What’s better than buying a helmet via micro-transactions in a video game? Obviously, buying a unique video game helmet NFT, its rareness dictated by the tiny little number on the helmet itself.
Everybody’s favourite, unproblematic video game publisher Ubisoft have announced the Ubisoft Quartz Beta, an initiative described by the company as “playable and energy-efficient Ubisoft NFTs”. According to an announcement trailer from Ubisoft, the NFTs exist as “Digits” and are playable in-game, unique, and “will allow you to complete your missions in style!”. The beta will begin in Ubisoft‘s 2019 release Ghost Recon: Breakpoint, and will allow for the buying and selling of cosmetic NFTs that “remember their owner’s names” and “have a serial number on them”.
The attitude towards micro-transactions in video games has historically been mixed, with games involving gratuitous micro-transactions being scorned by the gaming community yet said games making a lot of their profits from said micro-transactions. They usually exist in the form of loot boxes, which is essentially gamer gambling (in my opinion) that sees some players pouring eye-watering amounts into the possibility of a “good item”.
Micro-transactions are a lot more common now, and one could say that people looked at them with the same eye of disgust that they look at NFTs with. One could say that many still look at them this way, because they are both scummy stains on the video game world. One could say this. With NFTs in video games, the value comes from the uniqueness of the product. The owners of the in-game NFTs can resell them for a value of their choice, potentially making a profit which is really what video games are all about.
Ubisoft made its interest in the blockchain and NFTs clear months ago. Now we see that interest beginning to manifest itself.
In a recent piece for Bloomberg, Jason Schreier makes multiple great points when it comes to the blockchain in gaming, saying,
“In gaming right now, blockchain is confusing and short-sighted. And that’s even before you consider the potentially devastating environmental impact or the costs of each transaction. Perhaps gaming executives are just telling investors what they want to hear. But unlike most of the other gaming fads we’ve seen come and go, this one could really hurt people.”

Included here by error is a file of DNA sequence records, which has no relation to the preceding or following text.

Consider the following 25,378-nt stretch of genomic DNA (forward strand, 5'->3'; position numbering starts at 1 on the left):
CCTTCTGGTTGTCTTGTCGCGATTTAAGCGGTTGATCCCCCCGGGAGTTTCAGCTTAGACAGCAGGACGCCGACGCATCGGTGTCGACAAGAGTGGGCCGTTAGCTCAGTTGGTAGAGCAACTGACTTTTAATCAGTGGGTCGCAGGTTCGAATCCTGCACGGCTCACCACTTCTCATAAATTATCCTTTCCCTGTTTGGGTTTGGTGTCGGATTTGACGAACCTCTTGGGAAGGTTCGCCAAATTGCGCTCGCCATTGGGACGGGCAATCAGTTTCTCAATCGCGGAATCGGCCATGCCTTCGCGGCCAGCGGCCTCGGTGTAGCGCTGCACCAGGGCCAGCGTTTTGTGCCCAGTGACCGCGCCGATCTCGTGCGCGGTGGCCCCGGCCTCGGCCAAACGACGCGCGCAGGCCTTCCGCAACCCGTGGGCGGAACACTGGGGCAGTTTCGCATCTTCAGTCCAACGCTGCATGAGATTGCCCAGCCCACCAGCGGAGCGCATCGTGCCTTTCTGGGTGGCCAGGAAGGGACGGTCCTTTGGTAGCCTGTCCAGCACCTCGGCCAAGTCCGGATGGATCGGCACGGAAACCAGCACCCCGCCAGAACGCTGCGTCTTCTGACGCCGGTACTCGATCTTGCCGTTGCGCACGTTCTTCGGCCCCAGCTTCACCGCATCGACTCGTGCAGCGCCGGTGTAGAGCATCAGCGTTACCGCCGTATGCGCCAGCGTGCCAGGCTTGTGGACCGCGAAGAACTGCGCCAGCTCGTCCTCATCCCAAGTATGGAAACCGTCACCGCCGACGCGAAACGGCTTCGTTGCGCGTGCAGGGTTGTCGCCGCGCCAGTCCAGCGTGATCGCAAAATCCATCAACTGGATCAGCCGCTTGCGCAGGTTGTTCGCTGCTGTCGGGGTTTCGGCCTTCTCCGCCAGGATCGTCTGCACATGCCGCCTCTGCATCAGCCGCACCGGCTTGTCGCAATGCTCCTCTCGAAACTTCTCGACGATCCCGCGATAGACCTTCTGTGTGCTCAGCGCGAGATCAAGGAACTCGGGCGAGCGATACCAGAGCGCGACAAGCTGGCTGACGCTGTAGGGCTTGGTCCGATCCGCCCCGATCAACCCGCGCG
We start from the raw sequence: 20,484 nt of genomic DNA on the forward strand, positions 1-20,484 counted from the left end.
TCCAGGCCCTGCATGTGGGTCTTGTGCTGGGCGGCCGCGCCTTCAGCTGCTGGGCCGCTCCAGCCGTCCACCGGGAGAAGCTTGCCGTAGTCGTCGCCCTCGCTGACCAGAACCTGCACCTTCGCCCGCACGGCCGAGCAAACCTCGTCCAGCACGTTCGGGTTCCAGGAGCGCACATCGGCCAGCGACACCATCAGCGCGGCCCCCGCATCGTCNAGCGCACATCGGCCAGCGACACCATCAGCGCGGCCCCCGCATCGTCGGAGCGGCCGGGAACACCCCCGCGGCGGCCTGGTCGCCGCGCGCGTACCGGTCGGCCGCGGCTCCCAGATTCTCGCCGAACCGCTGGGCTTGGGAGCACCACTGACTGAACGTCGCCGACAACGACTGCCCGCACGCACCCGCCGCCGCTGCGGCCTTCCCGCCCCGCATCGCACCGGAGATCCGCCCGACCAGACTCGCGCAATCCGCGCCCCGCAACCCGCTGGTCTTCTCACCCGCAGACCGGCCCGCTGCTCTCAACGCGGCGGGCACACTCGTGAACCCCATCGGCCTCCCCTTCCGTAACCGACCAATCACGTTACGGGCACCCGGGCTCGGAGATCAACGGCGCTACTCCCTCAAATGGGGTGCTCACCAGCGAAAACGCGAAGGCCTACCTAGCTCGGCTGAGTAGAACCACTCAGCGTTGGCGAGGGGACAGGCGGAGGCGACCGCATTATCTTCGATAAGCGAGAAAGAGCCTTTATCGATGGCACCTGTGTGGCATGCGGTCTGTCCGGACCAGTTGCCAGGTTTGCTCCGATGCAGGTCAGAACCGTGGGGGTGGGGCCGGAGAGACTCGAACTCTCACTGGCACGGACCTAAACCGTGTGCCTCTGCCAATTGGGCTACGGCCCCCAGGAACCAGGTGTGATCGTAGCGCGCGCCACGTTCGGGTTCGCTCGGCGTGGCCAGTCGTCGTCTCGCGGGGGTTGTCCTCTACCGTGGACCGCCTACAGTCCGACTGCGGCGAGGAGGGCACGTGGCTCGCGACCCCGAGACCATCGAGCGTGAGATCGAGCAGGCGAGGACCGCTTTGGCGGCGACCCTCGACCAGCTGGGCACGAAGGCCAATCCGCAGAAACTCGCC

Notable members of the gaming community also had strong thoughts surrounding the announcement.
None of this stuff makes videogames any better. It doesn’t make them more fun or interesting. It just turn them into proxy financial instruments, corrupting their core design and exposing them to market forces that will enrich some, but exclude and disappoint most. This sucks. https://t.co/M6x1Gy5vSS
— Skill Up (@SkillUpYT) December 7, 2021
They jumped on this trend quicker than it took for them to make their workers feel safe from sexual abusers.
(Their workers still report feeling unsafe from sexual abusers) https://t.co/i0WKFoNANv
— Commander Stephanie Sterling (@JimSterling) December 7, 2021
To those asking, no, Ubisoft Quartz will not be appearing at #TheGameAwards
— Geoff Keighley (@geoffkeighley) December 7, 2021
From my view, what does the addition of NFTs do to gaming other than turn video games into a financial endeavour for the player rather than an entertaining gaming experience? Does everything have to be a monetary investment? I do believe that as long as there’s a way for the blockchain and NFTs to function without having a vastly negative effect on the planet, there’s no issue and it’s actually quite revolutionary. This all depends on whether this is a system being used by adults who understand what they’re getting into and, well, it all feels a bit… murky at the moment.